March 1, 2010

Some Germans Okay On Microchip Implants

In a poll released Monday, one in four Germans said they would be happy to have a microchip implanted in their body if solid benefits were gained from having it.

German IT lobby group BITKOM conducted the survey to show the differences in the real life of now and the virtual world of tomorrow, which is one of the main themes at the CeBIT trade fair that starts on Tuesday.

Of the nearly 1,000 respondents to the survey, 23 percent of them said they would be prepared to receive a microchip implant under the skin "for certain benefits". About 16 percent said they would allow an implant if they knew it would help emergency services rescue them more quickly in the event of an accident. 1 in 20 people said they would allow the implant if it made their shopping go more smoothly.

In sharp contrast, 72 percent said they would not allow electronics in their body "under any circumstances".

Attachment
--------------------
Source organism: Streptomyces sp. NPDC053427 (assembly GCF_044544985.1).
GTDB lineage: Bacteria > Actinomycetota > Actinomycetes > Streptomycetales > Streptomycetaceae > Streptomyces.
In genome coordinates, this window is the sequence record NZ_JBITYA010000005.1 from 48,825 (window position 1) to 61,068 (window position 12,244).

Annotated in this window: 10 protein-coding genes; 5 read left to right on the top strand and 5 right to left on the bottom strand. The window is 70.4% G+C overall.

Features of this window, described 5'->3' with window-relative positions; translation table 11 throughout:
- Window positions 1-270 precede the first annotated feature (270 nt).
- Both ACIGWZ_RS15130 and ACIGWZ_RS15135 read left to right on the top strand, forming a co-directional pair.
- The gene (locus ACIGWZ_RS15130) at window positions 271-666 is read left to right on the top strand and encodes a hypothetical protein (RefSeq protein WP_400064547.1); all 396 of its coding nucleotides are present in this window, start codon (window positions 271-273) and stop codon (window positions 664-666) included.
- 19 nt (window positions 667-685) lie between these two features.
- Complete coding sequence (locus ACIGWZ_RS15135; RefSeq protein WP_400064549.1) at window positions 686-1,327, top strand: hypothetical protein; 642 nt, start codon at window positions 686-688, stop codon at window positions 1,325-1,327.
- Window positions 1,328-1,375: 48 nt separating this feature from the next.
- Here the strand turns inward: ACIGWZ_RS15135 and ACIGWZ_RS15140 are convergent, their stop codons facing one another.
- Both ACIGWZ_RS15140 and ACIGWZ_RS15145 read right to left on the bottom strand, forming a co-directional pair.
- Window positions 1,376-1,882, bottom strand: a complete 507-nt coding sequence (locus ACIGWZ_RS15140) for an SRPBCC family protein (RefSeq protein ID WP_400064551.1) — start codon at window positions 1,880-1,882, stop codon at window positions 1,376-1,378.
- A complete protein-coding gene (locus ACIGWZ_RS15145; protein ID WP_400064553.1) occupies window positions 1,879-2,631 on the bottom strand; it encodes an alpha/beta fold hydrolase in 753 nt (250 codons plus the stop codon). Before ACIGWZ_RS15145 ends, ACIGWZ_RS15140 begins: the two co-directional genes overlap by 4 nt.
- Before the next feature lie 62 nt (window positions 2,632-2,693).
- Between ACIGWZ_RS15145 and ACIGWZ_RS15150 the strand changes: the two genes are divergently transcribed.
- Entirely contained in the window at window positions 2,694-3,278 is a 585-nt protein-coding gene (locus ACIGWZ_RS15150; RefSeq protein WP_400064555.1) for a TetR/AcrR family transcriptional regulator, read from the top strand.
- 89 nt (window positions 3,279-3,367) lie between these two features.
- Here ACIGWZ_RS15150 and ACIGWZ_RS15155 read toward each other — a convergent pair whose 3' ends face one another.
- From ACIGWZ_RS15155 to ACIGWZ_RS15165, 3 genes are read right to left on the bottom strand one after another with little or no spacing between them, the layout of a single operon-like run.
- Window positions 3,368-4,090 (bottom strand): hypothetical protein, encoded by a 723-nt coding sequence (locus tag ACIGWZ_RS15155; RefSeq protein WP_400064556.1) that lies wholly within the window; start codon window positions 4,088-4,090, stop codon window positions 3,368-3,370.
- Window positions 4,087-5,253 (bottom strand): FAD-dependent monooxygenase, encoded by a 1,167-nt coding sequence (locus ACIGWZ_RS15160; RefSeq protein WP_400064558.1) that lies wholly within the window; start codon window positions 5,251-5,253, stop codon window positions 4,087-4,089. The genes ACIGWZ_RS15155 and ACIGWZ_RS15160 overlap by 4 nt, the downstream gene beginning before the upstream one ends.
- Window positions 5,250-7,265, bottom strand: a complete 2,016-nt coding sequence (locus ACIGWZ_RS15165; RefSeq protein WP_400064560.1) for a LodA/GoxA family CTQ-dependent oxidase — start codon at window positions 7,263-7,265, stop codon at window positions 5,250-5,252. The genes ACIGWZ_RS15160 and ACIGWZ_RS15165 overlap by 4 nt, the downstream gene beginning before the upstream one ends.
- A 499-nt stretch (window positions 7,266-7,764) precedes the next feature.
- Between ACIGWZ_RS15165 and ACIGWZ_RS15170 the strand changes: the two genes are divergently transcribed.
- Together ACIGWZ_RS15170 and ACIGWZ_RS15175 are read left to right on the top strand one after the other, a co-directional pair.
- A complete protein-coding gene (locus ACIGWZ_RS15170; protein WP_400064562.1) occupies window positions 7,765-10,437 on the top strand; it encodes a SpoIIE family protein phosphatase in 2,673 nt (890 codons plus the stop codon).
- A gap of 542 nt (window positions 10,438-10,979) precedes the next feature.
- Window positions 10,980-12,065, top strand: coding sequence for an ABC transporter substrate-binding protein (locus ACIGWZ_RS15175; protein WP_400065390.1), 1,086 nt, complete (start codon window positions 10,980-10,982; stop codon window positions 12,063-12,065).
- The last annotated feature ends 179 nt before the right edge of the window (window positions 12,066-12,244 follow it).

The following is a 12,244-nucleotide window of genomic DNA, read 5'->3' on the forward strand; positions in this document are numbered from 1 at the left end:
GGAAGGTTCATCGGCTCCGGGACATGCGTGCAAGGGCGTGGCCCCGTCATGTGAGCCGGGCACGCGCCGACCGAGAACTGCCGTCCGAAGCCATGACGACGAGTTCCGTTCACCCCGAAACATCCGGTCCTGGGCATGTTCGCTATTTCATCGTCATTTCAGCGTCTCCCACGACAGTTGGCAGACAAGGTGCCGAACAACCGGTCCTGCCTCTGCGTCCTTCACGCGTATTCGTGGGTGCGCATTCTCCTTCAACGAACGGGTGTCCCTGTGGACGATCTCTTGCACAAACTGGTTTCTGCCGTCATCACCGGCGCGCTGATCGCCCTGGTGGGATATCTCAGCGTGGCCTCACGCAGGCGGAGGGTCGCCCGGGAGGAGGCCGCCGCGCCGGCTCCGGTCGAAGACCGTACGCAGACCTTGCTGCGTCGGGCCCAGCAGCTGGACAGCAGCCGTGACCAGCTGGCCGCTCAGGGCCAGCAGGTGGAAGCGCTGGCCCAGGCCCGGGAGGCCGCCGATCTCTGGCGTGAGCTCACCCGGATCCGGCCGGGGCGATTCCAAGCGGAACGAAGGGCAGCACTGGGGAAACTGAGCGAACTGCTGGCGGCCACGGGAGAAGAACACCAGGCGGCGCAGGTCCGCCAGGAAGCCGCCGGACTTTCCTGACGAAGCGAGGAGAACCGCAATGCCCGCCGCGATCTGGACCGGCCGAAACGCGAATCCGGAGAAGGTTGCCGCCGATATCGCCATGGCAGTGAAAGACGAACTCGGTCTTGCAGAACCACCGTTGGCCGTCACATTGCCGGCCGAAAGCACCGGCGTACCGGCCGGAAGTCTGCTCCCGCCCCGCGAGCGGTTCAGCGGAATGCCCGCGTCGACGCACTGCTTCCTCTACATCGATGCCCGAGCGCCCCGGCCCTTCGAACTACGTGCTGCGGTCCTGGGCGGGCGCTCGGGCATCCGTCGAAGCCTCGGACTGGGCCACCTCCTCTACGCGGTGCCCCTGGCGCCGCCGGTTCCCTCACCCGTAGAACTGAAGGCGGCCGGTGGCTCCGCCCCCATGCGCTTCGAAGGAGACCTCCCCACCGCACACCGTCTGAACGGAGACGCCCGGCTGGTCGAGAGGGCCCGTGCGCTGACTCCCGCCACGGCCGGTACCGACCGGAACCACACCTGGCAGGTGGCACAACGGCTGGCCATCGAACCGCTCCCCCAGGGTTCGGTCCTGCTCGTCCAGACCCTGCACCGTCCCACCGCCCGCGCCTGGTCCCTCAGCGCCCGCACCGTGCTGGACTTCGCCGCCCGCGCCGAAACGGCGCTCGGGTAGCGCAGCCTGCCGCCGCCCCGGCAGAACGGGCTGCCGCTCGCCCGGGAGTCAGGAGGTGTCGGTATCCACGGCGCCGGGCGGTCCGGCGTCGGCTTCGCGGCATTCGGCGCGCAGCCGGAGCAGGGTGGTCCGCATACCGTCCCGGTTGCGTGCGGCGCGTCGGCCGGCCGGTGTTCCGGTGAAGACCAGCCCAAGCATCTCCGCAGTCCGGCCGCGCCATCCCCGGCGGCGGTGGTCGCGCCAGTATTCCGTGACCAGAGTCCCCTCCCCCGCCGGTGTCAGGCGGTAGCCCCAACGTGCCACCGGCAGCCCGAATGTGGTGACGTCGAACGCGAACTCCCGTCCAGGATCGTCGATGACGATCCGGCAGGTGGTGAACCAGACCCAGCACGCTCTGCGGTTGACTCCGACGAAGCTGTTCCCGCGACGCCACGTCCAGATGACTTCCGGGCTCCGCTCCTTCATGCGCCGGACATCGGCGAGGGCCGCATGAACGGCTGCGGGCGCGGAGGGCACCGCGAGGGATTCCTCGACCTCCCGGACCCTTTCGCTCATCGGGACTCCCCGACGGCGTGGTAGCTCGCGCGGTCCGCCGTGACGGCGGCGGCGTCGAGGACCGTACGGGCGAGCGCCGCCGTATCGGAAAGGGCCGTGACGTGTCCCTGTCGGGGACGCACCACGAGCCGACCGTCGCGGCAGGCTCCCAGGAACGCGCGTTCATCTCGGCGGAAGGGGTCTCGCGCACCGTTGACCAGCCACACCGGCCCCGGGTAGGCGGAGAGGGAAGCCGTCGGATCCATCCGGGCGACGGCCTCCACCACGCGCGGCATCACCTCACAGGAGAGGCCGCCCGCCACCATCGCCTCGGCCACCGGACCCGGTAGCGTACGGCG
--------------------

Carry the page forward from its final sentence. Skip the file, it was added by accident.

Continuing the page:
"This is of course an extreme example of how far people can imagine networks going," said BITKOM chief August-Wilhelm Scheer.

The doors open Tuesday for CeBIT, the world's biggest high-tech fair. This year's guest of honor is the current EU president from Spain. German Chancellor Angela Merkel and Spanish Prime Minister Jose Luis Rodriguez Zapatero are due to speak at the official opening ceremony later Monday before taking a tour of the exhibitions early Tuesday.

4,157 firms from 68 countries are expected to unveil their latest high-tech gadgets. This is a three percent decline from last year as many firms are backing out due to strong competition from other events.


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